Skew, in layman’s terms, means that data is distorted. The data points don’t fall evenly around the center of a distribution.
Consider this example. Assume ten people are in a room, and you want to know what their average net worth is. If this was a typical cross section of America, the number would be $53,100
Now imagine Microsoft’s Bill Gates was one of those people. He would skew the results. The average net worth would jump to a few billion.
In statistical terms, ‘skew’ has a specific meaning. A skewed distribution has a longer tail on one side of distribution curve. A positive skew has a longer right tail; a negative skew has a longer left tail. Skewness is the measure of the asymmetry of the distribution.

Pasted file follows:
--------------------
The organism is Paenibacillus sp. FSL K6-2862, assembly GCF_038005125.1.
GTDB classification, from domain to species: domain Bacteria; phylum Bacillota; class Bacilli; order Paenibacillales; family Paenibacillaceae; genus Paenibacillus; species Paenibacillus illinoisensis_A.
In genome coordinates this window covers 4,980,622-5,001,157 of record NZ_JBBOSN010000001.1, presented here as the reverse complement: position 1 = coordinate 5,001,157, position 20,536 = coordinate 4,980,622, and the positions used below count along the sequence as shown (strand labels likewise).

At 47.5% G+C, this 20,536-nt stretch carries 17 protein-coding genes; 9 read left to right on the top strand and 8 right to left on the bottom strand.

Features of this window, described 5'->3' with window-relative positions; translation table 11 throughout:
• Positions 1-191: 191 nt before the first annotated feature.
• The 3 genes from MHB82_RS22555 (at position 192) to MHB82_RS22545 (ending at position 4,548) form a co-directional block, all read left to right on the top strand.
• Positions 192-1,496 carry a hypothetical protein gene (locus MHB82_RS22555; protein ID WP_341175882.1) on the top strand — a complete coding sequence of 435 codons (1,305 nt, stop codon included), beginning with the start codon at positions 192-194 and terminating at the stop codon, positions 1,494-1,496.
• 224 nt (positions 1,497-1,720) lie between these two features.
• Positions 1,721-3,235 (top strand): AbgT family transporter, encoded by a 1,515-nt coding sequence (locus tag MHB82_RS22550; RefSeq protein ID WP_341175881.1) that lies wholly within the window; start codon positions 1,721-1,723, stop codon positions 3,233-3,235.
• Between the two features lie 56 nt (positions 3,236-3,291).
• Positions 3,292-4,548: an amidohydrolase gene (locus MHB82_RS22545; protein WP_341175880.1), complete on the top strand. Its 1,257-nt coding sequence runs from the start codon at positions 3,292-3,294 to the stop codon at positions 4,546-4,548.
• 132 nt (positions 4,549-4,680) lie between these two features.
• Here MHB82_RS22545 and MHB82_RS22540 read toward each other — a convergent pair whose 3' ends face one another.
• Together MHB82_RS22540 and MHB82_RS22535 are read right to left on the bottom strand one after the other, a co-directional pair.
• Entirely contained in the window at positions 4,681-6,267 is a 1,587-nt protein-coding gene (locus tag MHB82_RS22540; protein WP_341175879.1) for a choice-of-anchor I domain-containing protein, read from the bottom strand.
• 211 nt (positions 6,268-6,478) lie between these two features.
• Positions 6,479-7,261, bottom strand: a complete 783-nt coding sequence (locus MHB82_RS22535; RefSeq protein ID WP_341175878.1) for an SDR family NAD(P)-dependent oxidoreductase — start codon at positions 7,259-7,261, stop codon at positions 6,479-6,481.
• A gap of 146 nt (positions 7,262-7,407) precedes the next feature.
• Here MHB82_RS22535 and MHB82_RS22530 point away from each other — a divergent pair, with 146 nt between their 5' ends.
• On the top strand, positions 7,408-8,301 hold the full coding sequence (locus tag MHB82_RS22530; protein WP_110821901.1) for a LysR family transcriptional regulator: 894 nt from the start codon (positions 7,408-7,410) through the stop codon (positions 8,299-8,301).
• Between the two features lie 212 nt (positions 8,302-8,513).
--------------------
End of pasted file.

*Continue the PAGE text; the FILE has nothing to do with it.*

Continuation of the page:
For laypeople, though, most people use the term ‘skewed’ to mean that the data is distorted or has outliers. Simply identifying that the data has a skew to it is often enough to get an observer to dive deeper into the problem. Identifying that asymmetry when an even result is expected is a red flag. The obvious next step is to dive into the root cause analysis to identify the factors that skewed the output.